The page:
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Gacked from Joey: the Big Read meme
twins
sedens
The Big Read reckons that the average adult has only read 6 of the top 100 books they've printed. Well, let's see.

1) Look at the list and bold those you have read.
2) Italicize those you intend to read.
3) Underline the books you LOVE.


1. Pride and Prejudice - Jane Austen
2. The Lord of the Rings - JRR Tolkien
3. Jane Eyre - Charlotte Bronte

4. Harry Potter series - JK Rowling (only the first one--gave up one chapter into #2)
5. To Kill a Mockingbird - Harper Lee
6. The Bible (yes, even the Apocrypha. Especially the Apocrypha.)
7. Wuthering Heights - Emily Bronte
8. Nineteen Eighty Four - George Orwell

9. His Dark Materials - Philip Pullman
10. Great Expectations - Charles Dickens
11. Little Women - Louisa M Alcott
12. Tess of the D'Urbervilles - Thomas Hardy
13. Catch 22 - Joseph Heller

14. Complete Works of Shakespeare -- oh, come on! I've never read Timon of Athens. So sue me.
15. Rebecca - Daphne Du Maurier
16. The Hobbit - JRR Tolkien

17. Birdsong - Sebastian Faulks (I read three pages of this once, based on a lot of enthusiastic reviews. It was the most unadulterated dreck I've had the bad luck to encounter since I was forced to read dying-teenager YA novels in my youth.)
18. Catcher in the Rye - JD Salinger
19. The Time Traveller's Wife - Audrey Niffenegger
20. Middlemarch - George Eliot
21. Gone With The Wind - Margaret Mitchell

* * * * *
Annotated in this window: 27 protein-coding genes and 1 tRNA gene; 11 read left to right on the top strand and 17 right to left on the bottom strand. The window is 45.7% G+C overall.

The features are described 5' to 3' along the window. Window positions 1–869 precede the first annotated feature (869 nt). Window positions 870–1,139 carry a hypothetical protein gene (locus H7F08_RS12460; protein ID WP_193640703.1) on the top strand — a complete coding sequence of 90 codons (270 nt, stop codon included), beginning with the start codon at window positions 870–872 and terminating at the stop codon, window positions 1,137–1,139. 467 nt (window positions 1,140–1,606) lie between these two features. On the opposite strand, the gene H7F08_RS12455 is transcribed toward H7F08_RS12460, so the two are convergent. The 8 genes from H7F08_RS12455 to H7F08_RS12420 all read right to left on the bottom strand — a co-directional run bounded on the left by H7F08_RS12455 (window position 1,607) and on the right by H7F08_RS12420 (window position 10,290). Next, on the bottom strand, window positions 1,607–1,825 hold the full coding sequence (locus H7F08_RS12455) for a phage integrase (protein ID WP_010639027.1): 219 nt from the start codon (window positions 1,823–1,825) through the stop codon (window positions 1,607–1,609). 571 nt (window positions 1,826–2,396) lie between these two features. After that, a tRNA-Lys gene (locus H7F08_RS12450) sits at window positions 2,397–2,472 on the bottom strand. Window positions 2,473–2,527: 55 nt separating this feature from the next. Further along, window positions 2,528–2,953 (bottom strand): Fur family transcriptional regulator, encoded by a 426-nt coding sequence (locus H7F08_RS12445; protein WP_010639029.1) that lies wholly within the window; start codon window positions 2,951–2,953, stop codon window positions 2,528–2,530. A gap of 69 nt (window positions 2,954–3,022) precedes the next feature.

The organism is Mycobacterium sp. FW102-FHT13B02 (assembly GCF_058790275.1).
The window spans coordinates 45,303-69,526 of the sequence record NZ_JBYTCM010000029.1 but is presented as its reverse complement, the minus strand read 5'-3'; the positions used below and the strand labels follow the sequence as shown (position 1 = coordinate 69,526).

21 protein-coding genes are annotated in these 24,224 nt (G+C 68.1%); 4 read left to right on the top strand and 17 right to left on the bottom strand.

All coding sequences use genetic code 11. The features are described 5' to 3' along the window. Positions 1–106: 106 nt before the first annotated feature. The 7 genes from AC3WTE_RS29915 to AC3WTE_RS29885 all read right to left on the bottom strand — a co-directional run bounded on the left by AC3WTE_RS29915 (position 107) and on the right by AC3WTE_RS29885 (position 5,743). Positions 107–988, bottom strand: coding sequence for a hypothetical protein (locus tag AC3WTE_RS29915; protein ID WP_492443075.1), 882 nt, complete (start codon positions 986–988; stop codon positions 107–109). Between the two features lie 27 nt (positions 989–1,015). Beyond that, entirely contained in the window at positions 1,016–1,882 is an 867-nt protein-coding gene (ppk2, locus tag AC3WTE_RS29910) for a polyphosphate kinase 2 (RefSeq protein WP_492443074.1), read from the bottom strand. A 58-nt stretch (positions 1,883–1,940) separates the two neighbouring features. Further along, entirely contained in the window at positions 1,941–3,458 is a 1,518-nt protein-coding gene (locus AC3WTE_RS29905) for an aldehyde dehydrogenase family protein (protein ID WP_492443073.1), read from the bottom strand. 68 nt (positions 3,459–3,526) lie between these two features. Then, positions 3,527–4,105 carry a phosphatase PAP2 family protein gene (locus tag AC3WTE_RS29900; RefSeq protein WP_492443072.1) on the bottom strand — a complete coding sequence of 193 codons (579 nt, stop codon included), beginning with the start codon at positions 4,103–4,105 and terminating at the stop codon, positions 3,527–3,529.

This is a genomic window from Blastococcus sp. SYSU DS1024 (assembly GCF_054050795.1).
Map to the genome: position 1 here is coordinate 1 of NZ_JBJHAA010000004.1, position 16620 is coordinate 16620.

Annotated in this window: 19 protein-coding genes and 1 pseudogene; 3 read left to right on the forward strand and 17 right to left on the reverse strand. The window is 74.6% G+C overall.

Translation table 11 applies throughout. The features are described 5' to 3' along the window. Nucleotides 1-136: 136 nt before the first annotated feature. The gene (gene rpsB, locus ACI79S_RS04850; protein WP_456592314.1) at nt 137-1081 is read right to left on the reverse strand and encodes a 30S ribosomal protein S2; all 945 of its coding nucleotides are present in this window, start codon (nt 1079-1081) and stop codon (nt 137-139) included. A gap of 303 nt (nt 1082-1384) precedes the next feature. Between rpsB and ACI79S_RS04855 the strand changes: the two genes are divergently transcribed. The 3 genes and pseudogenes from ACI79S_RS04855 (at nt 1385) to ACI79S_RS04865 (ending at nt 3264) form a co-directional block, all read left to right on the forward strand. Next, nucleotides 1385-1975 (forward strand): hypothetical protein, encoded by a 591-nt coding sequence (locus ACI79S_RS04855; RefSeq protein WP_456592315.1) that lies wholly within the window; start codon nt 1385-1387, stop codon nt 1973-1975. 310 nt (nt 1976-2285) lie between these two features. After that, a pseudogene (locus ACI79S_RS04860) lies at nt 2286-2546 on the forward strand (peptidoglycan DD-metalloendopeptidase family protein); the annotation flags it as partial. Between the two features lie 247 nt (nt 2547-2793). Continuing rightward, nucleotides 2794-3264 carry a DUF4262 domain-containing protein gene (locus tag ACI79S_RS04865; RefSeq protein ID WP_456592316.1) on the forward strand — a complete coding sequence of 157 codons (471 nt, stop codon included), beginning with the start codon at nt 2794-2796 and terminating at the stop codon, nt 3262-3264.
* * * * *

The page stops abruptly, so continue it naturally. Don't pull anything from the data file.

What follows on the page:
22. The Great Gatsby - F Scott Fitzgerald
23. Bleak House - Charles Dickens

24. War and Peace - Leo Tolstoy
25. The Hitch Hiker's Guide to the Galaxy - Douglas Adams
26. Brideshead Revisited - Evelyn Waugh
27. Crime and Punishment - Fyodor Dostoyevsky
28. Grapes of Wrath - John Steinbeck
29. Alice in Wonderland - Lewis Carroll
30. The Wind in the Willows - Kenneth Grahame

31. Anna Karenina - Leo Tolstoy
32. David Copperfield - Charles Dickens
33. Chronicles of Narnia - CS Lewis
34. Emma - Jane Austen
35. Persuasion - Jane Austen

36. The Kite Runner - Khaled Hosseini
37. Captain Corelli's Mandolin - Louis De Bernieres
38. Memoirs of a Geisha - Arthur Golden (Another one that I abandoned in disgust after a few pages.)
39. Winnie the Pooh - AA Milne
40. Animal Farm - George Orwell

41. The Da Vinci Code - Dan Brown
42. One Hundred Years of Solitude - Gabriel Garcia Marquez
43. A Prayer for Owen Meany - John Irving
44. The Woman in White - Wilkie Collins
45. Anne of Green Gables - LM Montgomery
46. Far From The Madding Crowd - Thomas Hardy
47. The Handmaid's Tale - Margaret Atwood
48. Lord of the Flies - William Golding
49. Atonement - Ian McEwan

50. Life of Pi - Yann Martel
51. Dune - Frank Herbert (tried when I was in high school. Monumental fail.)
52. Cold Comfort Farm - Stella Gibbons
53. Sense and Sensibility - Jane Austen

54. A Suitable Boy - Vikram Seth
55. The Shadow of the Wind - Carlos Ruiz Zafon
56. A Tale Of Two Cities - Charles Dickens
57. Brave New World - Aldous Huxley

58. The Curious Incident of the Dog in the Night-time - Mark Haddon
59. Love In The Time Of Cholera - Gabriel Garcia Marquez
60. Of Mice and Men - John Steinbeck
61. Lolita - Vladimir Nabokov
62. The Secret History - Donna Tartt
63. The Lovely Bones - Alice Sebold
64. Count of Monte Cristo - Alexandre Dumas
65. On The Road - Jack Kerouac